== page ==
Andres Chirinos was next with Première Rhapsodie by Claude Debussy (1862-1915). Ixi advised to create the intimate setting needed by imagining the scent of perfume one might detect just before a person enters a room and to think of the resistance going down as you play higher and going up as you play lower notes to create a more horizontal body of sound. For the gestures after measure 25, anchor more against the top teeth and push up with the right-hand thumb to ease the pressure off the bottom lip. “(Avoid) narrowing the path for the notes as you go up. Create space!”
Chandler Cleric closed the class with Sonate pour clarinette et piano by Francis Poulenc (1899-1963). Ixi proposed that when we combine our sound with what the composer is trying to say, then we can come up with our own musical intentions. One should make the turns more vocal in nature and avoid strict, rhythmic precision in moments like those. Ixi then focused on Chandler’s embouchure to eliminate the space in his cheeks – helping him to make significant and audible improvements.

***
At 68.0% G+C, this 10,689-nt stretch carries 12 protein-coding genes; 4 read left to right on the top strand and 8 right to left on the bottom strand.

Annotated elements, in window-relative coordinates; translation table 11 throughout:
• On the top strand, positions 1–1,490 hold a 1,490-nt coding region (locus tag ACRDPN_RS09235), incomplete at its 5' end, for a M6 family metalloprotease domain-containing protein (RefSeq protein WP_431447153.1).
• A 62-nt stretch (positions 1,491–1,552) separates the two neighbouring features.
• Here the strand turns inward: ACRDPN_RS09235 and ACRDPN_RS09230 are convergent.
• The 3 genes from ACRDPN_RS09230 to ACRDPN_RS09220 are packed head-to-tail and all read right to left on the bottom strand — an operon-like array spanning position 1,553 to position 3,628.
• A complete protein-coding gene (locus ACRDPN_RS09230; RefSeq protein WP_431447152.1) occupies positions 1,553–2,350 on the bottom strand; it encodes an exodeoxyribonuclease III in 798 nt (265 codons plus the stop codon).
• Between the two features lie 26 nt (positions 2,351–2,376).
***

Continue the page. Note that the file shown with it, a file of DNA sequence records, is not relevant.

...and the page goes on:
By Carl Galland
Ricardo Morales played his Global Feature Artist Stage Recital on July 31, 2021 alongside Jinhyun Park on piano. He triumphantly began the virtual recital with beautiful artistry and impeccably executed technique in Also Sprach Richard Strauss (Hommage a Richard Strauss) composed by Béla Kovács (b. 1937). From the sonorous hunting call in the very opening, Morales energetically leads the listener through whimsical flurries of runs and melodies which continue throughout the piece. This performance was a perfect showcase of Morales’s soloistic prowess and ability to play with musical gesture and ease in any circumstance—even throughout shockingly fast runs!